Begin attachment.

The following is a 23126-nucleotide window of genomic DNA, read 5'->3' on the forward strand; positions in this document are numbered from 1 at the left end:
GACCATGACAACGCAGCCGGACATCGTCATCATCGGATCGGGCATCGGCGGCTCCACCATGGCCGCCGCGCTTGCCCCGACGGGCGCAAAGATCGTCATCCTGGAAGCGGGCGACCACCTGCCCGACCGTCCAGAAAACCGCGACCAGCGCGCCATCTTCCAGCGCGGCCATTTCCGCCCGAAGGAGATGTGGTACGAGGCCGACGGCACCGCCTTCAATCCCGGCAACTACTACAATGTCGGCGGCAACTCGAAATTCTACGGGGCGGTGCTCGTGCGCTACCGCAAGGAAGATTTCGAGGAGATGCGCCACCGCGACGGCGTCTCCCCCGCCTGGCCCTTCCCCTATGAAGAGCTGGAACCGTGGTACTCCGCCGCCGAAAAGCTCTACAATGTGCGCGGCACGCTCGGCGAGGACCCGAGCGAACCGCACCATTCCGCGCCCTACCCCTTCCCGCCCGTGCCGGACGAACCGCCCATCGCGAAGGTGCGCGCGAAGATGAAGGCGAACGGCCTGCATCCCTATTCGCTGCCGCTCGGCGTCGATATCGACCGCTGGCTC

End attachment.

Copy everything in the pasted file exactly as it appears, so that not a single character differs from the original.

The following is a 23126-nucleotide window of genomic DNA, read 5'->3' on the forward strand; positions in this document are numbered from 1 at the left end:
GACCATGACAACGCAGCCGGACATCGTCATCATCGGATCGGGCATCGGCGGCTCCACCATGGCCGCCGCGCTTGCCCCGACGGGCGCAAAGATCGTCATCCTGGAAGCGGGCGACCACCTGCCCGACCGTCCAGAAAACCGCGACCAGCGCGCCATCTTCCAGCGCGGCCATTTCCGCCCGAAGGAGATGTGGTACGAGGCCGACGGCACCGCCTTCAATCCCGGCAACTACTACAATGTCGGCGGCAACTCGAAATTCTACGGGGCGGTGCTCGTGCGCTACCGCAAGGAAGATTTCGAGGAGATGCGCCACCGCGACGGCGTCTCCCCCGCCTGGCCCTTCCCCTATGAAGAGCTGGAACCGTGGTACTCCGCCGCCGAAAAGCTCTACAATGTGCGCGGCACGCTCGGCGAGGACCCGAGCGAACCGCACCATTCCGCGCCCTACCCCTTCCCGCCCGTGCCGGACGAACCGCCCATCGCGAAGGTGCGCGCGAAGATGAAGGCGAACGGCCTGCATCCCTATTCGCTGCCGCTCGGCGTCGATATCGACCGCTGGCTC